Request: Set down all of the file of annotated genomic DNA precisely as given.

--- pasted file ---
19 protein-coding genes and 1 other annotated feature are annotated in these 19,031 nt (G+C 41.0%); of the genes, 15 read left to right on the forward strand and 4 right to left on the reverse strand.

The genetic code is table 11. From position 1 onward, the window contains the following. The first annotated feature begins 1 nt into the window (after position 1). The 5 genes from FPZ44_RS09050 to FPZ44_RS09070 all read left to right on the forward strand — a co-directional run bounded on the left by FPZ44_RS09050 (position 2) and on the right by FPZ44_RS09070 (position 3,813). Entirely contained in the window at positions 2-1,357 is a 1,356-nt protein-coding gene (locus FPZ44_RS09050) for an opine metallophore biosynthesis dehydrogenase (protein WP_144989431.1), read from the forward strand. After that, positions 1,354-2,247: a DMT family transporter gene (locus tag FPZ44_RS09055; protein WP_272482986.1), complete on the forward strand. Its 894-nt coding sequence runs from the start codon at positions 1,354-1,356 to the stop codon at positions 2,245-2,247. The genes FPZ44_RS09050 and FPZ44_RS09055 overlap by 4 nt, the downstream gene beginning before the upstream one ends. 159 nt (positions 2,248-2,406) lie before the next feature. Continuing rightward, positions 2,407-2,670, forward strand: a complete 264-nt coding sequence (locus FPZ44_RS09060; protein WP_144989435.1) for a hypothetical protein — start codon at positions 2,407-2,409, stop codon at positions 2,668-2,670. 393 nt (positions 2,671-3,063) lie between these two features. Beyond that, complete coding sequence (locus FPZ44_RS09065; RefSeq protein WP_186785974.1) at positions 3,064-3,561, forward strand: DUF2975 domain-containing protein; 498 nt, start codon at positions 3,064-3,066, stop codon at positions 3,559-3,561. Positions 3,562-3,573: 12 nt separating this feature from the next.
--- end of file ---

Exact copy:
19 protein-coding genes and 1 other annotated feature are annotated in these 19,031 nt (G+C 41.0%); of the genes, 15 read left to right on the forward strand and 4 right to left on the reverse strand.

The genetic code is table 11. From position 1 onward, the window contains the following. The first annotated feature begins 1 nt into the window (after position 1). The 5 genes from FPZ44_RS09050 to FPZ44_RS09070 all read left to right on the forward strand — a co-directional run bounded on the left by FPZ44_RS09050 (position 2) and on the right by FPZ44_RS09070 (position 3,813). Entirely contained in the window at positions 2-1,357 is a 1,356-nt protein-coding gene (locus FPZ44_RS09050) for an opine metallophore biosynthesis dehydrogenase (protein WP_144989431.1), read from the forward strand. After that, positions 1,354-2,247: a DMT family transporter gene (locus tag FPZ44_RS09055; protein WP_272482986.1), complete on the forward strand. Its 894-nt coding sequence runs from the start codon at positions 1,354-1,356 to the stop codon at positions 2,245-2,247. The genes FPZ44_RS09050 and FPZ44_RS09055 overlap by 4 nt, the downstream gene beginning before the upstream one ends. 159 nt (positions 2,248-2,406) lie before the next feature. Continuing rightward, positions 2,407-2,670, forward strand: a complete 264-nt coding sequence (locus FPZ44_RS09060; protein WP_144989435.1) for a hypothetical protein — start codon at positions 2,407-2,409, stop codon at positions 2,668-2,670. 393 nt (positions 2,671-3,063) lie between these two features. Beyond that, complete coding sequence (locus FPZ44_RS09065; RefSeq protein WP_186785974.1) at positions 3,064-3,561, forward strand: DUF2975 domain-containing protein; 498 nt, start codon at positions 3,064-3,066, stop codon at positions 3,559-3,561. Positions 3,562-3,573: 12 nt separating this feature from the next.